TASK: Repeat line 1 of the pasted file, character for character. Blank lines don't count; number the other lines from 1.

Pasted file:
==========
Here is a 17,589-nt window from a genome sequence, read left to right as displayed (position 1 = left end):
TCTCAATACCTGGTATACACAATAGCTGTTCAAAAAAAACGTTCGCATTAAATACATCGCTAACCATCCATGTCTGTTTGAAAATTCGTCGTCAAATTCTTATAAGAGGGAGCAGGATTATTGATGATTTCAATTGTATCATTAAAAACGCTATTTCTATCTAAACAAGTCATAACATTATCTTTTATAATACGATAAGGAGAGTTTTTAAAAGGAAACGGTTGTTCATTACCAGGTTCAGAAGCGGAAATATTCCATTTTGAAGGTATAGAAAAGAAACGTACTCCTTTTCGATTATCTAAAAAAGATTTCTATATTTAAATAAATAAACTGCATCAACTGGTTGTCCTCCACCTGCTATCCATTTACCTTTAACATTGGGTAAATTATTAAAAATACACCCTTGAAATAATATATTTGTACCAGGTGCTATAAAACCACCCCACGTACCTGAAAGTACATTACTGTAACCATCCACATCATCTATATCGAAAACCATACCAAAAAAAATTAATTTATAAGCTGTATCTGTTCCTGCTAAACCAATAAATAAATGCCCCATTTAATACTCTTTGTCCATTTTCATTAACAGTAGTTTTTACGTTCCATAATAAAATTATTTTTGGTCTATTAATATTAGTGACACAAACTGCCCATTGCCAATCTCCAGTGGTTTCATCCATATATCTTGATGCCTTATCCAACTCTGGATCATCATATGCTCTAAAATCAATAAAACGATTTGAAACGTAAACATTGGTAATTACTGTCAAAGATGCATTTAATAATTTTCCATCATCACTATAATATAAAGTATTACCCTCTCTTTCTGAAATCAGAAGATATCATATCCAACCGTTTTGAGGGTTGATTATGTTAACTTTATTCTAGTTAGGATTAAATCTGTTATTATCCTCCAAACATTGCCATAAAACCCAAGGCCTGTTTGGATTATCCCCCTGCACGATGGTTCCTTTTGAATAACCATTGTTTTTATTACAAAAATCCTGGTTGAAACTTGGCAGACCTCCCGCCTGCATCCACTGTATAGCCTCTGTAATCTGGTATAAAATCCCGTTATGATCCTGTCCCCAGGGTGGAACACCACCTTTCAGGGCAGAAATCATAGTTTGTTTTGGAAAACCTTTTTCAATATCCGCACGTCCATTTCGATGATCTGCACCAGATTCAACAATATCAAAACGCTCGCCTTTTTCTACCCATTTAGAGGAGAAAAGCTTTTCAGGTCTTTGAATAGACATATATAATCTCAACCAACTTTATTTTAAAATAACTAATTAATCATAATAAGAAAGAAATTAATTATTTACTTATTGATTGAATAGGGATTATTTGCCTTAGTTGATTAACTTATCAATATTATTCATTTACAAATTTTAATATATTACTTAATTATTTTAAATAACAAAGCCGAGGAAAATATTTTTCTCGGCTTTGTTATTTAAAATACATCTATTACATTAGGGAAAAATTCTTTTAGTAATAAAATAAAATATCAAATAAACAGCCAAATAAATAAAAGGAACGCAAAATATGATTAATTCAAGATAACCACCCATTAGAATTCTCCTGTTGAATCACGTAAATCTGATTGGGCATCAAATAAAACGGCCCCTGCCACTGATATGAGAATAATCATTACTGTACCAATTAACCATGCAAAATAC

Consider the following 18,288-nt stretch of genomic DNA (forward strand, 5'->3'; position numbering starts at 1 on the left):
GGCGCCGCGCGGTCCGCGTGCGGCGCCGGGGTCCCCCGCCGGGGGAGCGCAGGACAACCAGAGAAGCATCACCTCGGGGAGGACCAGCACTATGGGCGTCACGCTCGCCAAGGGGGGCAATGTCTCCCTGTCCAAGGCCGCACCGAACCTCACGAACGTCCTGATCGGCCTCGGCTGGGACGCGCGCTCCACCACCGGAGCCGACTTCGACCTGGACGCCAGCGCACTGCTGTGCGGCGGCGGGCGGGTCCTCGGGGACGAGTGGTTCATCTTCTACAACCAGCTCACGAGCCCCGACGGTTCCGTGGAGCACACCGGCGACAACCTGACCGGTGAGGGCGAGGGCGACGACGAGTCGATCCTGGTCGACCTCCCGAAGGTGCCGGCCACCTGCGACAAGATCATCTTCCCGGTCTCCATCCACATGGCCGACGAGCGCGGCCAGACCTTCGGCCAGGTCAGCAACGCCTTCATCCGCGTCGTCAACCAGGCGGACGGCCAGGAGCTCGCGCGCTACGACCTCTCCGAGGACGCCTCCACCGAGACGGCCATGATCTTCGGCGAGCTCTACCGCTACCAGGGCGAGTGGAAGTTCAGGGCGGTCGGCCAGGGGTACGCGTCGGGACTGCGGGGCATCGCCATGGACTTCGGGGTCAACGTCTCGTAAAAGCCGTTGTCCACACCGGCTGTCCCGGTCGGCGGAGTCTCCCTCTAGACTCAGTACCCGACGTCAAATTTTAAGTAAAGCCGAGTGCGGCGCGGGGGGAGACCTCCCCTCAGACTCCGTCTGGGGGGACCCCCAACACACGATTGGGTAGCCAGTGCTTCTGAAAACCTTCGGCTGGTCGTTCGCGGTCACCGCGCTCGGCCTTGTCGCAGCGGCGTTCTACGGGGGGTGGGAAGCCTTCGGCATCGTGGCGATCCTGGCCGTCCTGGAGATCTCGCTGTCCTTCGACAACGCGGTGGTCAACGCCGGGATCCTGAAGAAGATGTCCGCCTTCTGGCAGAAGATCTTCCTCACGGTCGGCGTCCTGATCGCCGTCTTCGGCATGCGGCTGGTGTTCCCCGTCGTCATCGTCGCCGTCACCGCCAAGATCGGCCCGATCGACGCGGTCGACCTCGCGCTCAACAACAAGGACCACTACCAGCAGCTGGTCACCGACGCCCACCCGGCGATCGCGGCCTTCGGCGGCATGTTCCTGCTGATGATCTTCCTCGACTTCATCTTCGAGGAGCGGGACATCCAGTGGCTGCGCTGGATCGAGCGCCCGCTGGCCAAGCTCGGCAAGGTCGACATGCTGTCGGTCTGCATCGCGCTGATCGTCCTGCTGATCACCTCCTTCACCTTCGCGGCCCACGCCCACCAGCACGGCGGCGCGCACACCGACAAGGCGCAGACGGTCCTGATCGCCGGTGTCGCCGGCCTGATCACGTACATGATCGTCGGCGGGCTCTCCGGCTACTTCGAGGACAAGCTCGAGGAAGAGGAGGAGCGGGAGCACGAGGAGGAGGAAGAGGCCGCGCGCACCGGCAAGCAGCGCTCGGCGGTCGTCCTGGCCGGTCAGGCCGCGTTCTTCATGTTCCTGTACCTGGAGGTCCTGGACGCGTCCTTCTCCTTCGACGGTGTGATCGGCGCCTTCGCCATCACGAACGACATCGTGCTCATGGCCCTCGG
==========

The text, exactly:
Here is a 17,589-nt window from a genome sequence, read left to right as displayed (position 1 = left end):